Tuesday, September 15, 2009

Metro Nashville Council looks at broader anti-discrimination bill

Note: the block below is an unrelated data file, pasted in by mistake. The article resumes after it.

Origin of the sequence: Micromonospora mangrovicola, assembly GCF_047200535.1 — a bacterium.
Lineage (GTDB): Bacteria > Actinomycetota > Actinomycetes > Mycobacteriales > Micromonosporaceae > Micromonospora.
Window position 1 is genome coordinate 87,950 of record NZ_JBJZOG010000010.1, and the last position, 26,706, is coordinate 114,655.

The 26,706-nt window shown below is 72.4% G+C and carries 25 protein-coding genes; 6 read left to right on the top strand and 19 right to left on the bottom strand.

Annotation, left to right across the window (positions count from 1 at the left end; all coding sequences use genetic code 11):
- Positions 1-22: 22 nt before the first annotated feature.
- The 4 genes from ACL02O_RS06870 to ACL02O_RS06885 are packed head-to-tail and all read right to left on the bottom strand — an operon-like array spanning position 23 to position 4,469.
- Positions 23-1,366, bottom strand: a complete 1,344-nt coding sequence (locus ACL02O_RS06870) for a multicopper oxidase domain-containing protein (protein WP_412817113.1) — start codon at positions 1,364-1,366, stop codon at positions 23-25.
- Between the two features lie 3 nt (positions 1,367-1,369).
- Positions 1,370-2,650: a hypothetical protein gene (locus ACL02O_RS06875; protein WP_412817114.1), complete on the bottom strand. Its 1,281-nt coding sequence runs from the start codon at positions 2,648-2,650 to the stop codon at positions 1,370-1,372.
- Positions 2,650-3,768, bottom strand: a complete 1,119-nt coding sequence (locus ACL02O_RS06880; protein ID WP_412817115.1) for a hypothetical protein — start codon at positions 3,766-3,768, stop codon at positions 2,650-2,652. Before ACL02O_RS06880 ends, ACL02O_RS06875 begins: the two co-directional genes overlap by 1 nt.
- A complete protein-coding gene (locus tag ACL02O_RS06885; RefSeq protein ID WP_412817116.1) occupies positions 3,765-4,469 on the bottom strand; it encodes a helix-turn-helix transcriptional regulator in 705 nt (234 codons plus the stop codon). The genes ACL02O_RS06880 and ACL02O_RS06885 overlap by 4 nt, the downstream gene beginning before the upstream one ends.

Earlier plan would protect gay Metro workers, applicants By Michael Cass • THE TENNESSEAN • September 14, 2009 As a measure to protect gay city employees and job applicants moves toward a final vote Tuesday, the Metro Council also is looking at a broader nondiscrimination bill. The first bill would add sexual orientation and gender identity as categories protected from employment discrimination, joining race, religion, age, disability and other long-protected characteristics. The newer bill, up for the second of three required votes this week, would make it illegal to discriminate in personnel matters based on "non-merit factors." Neither proposal would affect private-sector employers. Councilman Phil Claiborne, one of five co-sponsors of the second measure, said the first bill "addresses one group of people." All Metro workers and job applicants should be protected from personnel decisions that have nothing to do with ability or performance, Claiborne said. "If we're going to be in the position of setting new policy, it ought to be a policy that applies fairly and across the board," he said. The first bill was proposed by Councilwoman Megan Barry and co-sponsored by 12 other council members. Barry has said she has no plans to defer her bill, but she believes the two can coexist. Group pushes gender identity If the council approves an amendment to the bill that Claiborne is co-sponsoring, it will spell out sexual orientation as one of the protected "non-merit factors." But it won't specifically list gender identity. That's a problem, said Chris Sanders, chairman of the Tennessee Equality Project, who said he's unsure of the sponsors' motives. Sanders noted that "gender identity or expression" is listed in the Washington, D.C., personnel ordinance that Claiborne cites as a model. "There's a history of discrimination based on sexual orientation and gender identity," Sanders said, citing Tennessee hate-crime data. "That's why these categories are being added (in Barry's proposal). Sexual orientation and gender identity are qualities everyone has." Claiborne said his proposal would cover gender identity without explicitly mentioning it. "You could list infinite descriptors," he said. "The intent of this is to identify examples, and then use as a safety net the idea of 'other non-merit factors.' " Mike Safley, deputy director of the Metro Law Department, said in a statement to the council that Claiborne's bill, if amended, would offer the same protections as Barry's and provide "a broader statement of nondiscrimination." Sanders said both bills could become law without causing any problems. "They're not mutually exclusive," he said. The council meets at 6:30 p.m. Tuesday in Metro's historic courthouse

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